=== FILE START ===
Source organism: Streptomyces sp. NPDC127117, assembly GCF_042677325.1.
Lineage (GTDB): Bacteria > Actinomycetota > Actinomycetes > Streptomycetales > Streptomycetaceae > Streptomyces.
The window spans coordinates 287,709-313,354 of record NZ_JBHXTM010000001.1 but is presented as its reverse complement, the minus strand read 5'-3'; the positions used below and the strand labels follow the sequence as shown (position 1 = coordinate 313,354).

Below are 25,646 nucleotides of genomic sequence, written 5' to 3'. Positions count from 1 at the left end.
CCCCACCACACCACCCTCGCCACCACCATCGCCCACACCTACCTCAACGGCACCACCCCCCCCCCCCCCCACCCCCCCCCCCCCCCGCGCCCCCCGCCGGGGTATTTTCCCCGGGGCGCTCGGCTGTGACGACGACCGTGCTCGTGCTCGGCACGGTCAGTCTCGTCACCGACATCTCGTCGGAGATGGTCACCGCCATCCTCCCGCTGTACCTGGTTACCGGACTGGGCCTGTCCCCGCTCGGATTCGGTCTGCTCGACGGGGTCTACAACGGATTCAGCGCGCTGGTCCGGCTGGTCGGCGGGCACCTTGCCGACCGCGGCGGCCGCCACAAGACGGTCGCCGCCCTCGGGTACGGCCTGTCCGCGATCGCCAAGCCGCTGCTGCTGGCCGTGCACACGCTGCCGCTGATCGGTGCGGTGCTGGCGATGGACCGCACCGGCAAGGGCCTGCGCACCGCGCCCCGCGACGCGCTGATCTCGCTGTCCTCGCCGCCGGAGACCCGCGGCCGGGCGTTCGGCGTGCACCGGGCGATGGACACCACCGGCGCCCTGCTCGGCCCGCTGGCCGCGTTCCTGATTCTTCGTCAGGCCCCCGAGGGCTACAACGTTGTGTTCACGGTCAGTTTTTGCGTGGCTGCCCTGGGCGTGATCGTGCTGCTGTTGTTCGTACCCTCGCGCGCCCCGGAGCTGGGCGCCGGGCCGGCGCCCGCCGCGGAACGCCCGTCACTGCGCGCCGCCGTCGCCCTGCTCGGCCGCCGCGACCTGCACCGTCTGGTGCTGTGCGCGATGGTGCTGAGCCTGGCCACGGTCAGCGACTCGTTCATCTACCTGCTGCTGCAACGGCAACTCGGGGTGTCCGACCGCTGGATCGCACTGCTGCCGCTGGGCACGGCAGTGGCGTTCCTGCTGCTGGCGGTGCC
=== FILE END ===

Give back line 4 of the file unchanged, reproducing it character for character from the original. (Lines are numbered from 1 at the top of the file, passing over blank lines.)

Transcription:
Below are 25,646 nucleotides of genomic sequence, written 5' to 3'. Positions count from 1 at the left end.